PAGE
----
I’ve been asked about a few updates to the dual citizenship project that was called about a year ago by outgoing president Valdas Adamkus. The idea was to figure out a way to grant dual citizenship to emigrants, whose foreign born babies would be dual citizens, without going afoul of the Constitutional Court’s decision back in 2006. This was the decision that struck down the previous dual citizenship law as being, among other things, not restrictive enough regarding who could get citizenship.

This restriction clause, reading the phrase from the Constitution “atskirus atvejus” as meaning “rare,” has dogged the dual citizenship project since 2006. So today I can mention that last month, a new approach was adopted by liberal MP Gediminas Navaitis. Drawing inspiration, he says, from the Israeli and Polish attitudes, he thinks Lithuania should simply ignore / be agnostic about a citizen’s non-Lithuanian citizenship. Any connection to another nation is considered the Lithuanian dual citizen’s private business and of no interest to the state.

Or, as he says (also here):

Įtvirtinama aiški ir gana paprasta pozicija – Lietuvos pilietį, kuris kartu yra ir kitos valstybės pilietis, Lietuvos valstybė laiko tik Lietuvos piliečiu. (…) Siekiama numatyti, kad Lietuva ignoruoja bet kokius Lietuvos piliečio santykius su kitomis valstybėmis, nes tokie santykiai traktuojami kaip privatus Lietuvos piliečio reikalas.

The only officially recognized dual citizens would be those who are granted citizenship by the President, maintaining the “rare” test.

This is an interesting move, and it’s one I’ve never heard of or considered before, so I’m not ready to opine on it.

Furthermore, there is movement to expand the pool of dual citizenship to include, wait for it, Russian and Belarusian citizens. I’m surprised that this is getting support, since the atavistic response I’ve gotten from Professional Lithuanians In Diaspora is that blanket dual citizenship is to be avoided precisely because Russia may use protecting its citizens as a pretext to invade Lithuania. Although there is a bit of a crucial twist, if one reads the article carefully:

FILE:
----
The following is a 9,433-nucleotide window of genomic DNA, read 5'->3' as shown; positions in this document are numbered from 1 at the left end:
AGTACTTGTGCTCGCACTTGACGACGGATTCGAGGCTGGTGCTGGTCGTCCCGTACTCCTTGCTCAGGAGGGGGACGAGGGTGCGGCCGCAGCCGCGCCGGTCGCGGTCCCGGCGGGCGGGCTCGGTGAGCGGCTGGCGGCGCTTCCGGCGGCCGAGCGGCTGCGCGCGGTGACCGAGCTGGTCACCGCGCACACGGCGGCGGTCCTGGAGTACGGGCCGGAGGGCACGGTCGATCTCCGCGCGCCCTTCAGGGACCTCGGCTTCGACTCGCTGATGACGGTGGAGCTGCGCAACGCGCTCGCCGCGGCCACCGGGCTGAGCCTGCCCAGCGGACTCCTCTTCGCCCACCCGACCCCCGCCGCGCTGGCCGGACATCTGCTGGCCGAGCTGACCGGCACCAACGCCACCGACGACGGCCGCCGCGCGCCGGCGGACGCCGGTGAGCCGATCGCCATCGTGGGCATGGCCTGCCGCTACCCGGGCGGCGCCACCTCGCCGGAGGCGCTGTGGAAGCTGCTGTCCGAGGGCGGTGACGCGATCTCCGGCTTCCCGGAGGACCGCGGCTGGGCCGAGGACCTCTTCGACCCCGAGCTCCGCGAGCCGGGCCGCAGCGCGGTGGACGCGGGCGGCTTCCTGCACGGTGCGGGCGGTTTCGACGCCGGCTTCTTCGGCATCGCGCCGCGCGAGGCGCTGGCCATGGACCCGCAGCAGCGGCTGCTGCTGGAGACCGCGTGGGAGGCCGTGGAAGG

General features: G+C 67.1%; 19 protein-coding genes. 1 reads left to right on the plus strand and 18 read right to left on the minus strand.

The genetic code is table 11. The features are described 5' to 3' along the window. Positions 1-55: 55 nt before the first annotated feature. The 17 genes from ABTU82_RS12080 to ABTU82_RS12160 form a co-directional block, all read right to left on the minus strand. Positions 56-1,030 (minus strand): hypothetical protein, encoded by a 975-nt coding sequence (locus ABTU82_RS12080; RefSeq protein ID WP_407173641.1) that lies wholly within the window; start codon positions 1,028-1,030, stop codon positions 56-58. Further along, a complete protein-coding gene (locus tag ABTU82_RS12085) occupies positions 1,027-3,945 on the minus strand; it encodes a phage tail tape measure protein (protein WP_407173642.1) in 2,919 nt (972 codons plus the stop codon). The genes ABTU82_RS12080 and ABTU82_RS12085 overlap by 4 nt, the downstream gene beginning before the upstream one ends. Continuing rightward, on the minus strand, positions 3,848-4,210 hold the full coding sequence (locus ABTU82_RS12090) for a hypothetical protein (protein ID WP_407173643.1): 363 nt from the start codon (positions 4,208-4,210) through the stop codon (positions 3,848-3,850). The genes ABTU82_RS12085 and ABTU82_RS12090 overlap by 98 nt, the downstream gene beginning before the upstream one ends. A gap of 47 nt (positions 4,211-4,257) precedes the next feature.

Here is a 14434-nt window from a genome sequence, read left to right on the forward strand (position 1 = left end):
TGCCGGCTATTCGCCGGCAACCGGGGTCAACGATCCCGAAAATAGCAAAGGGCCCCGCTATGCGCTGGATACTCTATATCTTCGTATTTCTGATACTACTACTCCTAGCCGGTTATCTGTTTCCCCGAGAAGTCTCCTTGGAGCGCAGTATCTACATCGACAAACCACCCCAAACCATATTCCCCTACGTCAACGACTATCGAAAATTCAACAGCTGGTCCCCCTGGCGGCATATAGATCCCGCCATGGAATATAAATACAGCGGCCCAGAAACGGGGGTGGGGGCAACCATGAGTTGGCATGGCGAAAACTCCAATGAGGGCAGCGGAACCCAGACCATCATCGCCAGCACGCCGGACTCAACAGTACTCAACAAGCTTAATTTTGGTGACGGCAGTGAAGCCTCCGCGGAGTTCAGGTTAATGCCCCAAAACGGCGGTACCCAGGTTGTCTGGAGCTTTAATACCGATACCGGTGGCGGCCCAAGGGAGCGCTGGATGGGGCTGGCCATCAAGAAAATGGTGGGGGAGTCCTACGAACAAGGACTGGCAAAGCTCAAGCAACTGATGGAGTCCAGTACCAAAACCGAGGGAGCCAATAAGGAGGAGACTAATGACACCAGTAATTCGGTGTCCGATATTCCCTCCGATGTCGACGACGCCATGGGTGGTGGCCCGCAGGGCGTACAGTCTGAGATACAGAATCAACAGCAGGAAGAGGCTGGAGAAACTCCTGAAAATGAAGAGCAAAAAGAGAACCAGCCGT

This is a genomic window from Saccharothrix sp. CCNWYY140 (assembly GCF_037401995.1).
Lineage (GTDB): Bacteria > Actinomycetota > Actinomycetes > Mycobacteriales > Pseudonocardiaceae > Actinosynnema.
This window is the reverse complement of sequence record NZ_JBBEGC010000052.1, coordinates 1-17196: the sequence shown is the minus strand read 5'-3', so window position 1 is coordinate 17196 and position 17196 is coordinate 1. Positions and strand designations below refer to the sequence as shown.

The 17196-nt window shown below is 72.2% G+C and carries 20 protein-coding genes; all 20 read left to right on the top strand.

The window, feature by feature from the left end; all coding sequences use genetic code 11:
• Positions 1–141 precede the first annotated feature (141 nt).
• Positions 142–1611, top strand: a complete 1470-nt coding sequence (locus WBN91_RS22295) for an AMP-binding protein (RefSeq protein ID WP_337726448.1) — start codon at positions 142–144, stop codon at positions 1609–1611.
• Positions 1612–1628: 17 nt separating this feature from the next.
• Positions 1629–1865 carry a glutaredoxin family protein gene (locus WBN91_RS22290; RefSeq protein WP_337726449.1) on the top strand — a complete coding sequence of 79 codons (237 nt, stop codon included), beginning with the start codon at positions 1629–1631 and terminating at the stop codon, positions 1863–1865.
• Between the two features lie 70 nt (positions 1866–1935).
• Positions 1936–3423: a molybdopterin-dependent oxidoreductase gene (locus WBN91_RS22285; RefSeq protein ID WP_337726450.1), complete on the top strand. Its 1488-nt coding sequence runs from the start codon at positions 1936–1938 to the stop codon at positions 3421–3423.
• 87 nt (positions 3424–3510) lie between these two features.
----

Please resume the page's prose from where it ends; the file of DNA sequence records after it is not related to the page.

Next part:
Svarstant įstatymą Seimo posėdyje pritarta dar vienam siūlymui – leisti du pasus turėti lietuvių kilmės asmenims, tradiciškai gyvenantiems valstybėje, su kuria Lietuvą skiria valstybės siena, tad į dvigubą pilietybę galės pretenduoti ir Baltarusijoje bei Rusijoje gyvenantys lietuviai.

This would then go against the “no discrimination based on ethnic origin” clause of the Constitution that the Court used to strike down the ethnic claim to dual citizenship in 2006.

So as it stands, and if I’m reading everything correctly, the project is waiting a final vote for legislation that will look something like this:

Lithuanians will be entitled to dual citizenship under all the old criteria, plus those who left Lithuania after 1991 and obtained citizenship in an EU or NATO nation.

Discussions continue regarding Switzerland, non-EU Schengen nations, and Australia.

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3 Responses to “Dual Citizenship law hangs around Seimas, picks up Russian / Belarusian exemptions”

  1. Thanks for the informations. I always read this blog to get infos about the double citizenship.


  2. Are there any liberal movements towards granting dual citizenship for descendants of people who left lithuanian before 1940? Or is that still a case of being forced to give up your current citizenship to get a Lithuanian one.

    Last I heard there was something that might change in July 2010, but searching the net, I can’t find it anywhere.


  3. Bronwyn,

    See my article from today for the latest on the pre-1940 issue, if you like. The short version is, though, that it seems like it will be dead in the water, still.

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